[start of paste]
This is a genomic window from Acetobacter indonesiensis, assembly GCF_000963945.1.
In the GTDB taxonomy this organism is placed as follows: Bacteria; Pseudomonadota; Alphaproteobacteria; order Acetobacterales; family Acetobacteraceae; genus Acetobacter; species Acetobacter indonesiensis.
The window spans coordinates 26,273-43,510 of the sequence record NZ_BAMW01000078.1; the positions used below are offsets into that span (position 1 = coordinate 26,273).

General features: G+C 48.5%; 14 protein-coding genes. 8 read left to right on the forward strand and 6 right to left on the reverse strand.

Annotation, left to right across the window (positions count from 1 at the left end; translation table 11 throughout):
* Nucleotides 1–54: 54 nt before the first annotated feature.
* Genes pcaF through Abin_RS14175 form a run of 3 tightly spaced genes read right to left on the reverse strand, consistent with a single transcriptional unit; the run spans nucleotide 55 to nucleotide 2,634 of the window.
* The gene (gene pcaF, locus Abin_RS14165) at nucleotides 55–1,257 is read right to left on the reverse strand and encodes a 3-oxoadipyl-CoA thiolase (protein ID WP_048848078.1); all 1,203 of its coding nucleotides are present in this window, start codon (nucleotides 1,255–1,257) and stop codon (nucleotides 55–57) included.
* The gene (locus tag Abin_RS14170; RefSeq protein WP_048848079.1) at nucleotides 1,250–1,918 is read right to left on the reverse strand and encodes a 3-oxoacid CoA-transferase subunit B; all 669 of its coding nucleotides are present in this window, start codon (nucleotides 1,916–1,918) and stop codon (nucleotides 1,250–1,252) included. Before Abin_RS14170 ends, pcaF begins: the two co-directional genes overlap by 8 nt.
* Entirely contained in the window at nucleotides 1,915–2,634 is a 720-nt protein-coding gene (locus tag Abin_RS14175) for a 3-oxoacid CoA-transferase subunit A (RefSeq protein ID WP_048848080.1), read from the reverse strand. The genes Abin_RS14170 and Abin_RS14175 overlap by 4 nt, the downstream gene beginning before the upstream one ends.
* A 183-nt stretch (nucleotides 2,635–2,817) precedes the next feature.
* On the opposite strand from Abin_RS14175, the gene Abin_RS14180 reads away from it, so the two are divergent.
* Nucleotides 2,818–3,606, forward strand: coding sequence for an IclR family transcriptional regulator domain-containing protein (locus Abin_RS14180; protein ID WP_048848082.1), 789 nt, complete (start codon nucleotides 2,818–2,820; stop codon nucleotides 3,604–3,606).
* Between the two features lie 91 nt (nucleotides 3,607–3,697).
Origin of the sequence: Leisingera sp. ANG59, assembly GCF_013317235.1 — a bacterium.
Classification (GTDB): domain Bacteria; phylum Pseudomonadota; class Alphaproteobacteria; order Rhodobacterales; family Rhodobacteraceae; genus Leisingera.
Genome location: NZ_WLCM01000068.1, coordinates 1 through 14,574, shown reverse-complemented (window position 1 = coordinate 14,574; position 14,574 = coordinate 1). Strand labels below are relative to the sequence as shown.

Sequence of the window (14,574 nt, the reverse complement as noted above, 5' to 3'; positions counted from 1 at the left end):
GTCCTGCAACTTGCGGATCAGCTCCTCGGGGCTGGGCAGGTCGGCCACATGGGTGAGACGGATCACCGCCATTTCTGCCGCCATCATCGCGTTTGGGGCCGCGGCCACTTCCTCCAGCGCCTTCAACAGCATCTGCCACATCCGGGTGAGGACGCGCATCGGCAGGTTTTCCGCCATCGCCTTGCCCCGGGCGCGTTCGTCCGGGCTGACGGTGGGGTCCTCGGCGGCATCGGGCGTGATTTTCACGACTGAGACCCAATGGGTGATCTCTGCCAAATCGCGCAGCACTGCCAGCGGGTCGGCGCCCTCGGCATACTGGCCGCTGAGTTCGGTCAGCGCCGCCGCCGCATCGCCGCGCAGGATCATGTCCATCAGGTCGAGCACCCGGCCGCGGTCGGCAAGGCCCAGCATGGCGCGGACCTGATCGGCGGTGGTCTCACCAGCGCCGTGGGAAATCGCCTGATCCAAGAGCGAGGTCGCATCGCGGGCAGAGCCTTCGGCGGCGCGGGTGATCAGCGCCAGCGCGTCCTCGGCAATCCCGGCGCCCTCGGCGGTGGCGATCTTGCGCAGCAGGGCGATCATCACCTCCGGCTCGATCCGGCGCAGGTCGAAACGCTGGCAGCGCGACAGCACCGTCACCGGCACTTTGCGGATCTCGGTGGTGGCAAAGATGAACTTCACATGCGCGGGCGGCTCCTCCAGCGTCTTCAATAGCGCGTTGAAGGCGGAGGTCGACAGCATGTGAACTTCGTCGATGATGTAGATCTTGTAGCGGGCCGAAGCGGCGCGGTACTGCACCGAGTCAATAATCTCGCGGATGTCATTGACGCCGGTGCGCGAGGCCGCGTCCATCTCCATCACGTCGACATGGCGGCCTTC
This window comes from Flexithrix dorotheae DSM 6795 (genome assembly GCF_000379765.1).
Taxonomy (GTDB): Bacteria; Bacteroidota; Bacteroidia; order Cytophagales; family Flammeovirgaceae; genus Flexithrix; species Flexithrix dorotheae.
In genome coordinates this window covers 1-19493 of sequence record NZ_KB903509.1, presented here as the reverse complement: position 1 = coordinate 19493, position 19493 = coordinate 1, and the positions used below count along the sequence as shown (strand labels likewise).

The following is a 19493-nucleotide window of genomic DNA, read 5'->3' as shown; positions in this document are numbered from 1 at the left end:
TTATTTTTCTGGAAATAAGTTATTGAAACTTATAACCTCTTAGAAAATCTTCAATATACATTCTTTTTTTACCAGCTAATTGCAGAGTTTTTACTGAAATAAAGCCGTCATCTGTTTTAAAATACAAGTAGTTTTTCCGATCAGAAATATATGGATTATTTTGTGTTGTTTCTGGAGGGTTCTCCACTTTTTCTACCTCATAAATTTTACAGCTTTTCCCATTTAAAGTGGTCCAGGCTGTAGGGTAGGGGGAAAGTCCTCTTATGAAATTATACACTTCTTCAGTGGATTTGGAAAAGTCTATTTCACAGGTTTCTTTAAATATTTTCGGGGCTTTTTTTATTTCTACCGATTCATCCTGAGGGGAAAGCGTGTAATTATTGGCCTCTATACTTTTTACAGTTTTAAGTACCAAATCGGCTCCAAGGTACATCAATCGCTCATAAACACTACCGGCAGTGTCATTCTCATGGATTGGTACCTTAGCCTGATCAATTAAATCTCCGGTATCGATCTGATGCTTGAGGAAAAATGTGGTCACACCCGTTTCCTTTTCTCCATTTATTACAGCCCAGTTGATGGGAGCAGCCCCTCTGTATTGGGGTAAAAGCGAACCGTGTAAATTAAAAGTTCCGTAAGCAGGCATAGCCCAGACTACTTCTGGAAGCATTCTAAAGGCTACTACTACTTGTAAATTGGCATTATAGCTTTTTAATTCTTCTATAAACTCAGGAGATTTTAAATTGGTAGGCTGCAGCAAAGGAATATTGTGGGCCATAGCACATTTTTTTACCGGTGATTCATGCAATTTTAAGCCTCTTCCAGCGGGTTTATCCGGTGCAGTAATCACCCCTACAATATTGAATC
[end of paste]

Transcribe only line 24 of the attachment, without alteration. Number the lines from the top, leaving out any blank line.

TTATTTTTCTGGAAATAAGTTATTGAAACTTATAACCTCTTAGAAAATCTTCAATATACATTCTTTTTTTACCAGCTAATTGCAGAGTTTTTACTGAAATAAAGCCGTCATCTGTTTTAAAATACAAGTAGTTTTTCCGATCAGAAATATATGGATTATTTTGTGTTGTTTCTGGAGGGTTCTCCACTTTTTCTACCTCATAAATTTTACAGCTTTTCCCATTTAAAGTGGTCCAGGCTGTAGGGTAGGGGGAAAGTCCTCTTATGAAATTATACACTTCTTCAGTGGATTTGGAAAAGTCTATTTCACAGGTTTCTTTAAATATTTTCGGGGCTTTTTTTATTTCTACCGATTCATCCTGAGGGGAAAGCGTGTAATTATTGGCCTCTATACTTTTTACAGTTTTAAGTACCAAATCGGCTCCAAGGTACATCAATCGCTCATAAACACTACCGGCAGTGTCATTCTCATGGATTGGTACCTTAGCCTGATCAATTAAATCTCCGGTATCGATCTGATGCTTGAGGAAAAATGTGGTCACACCCGTTTCCTTTTCTCCATTTATTACAGCCCAGTTGATGGGAGCAGCCCCTCTGTATTGGGGTAAAAGCGAACCGTGTAAATTAAAAGTTCCGTAAGCAGGCATAGCCCAGACTACTTCTGGAAGCATTCTAAAGGCTACTACTACTTGTAAATTGGCATTATAGCTTTTTAATTCTTCTATAAACTCAGGAGATTTTAAATTGGTAGGCTGCAGCAAAGGAATATTGTGGGCCATAGCACATTTTTTTACCGGTGATTCATGCAATTTTAAGCCTCTTCCAGCGGGTTTATCCGGTGCAGTAATCACCCCTACAATATTGAATC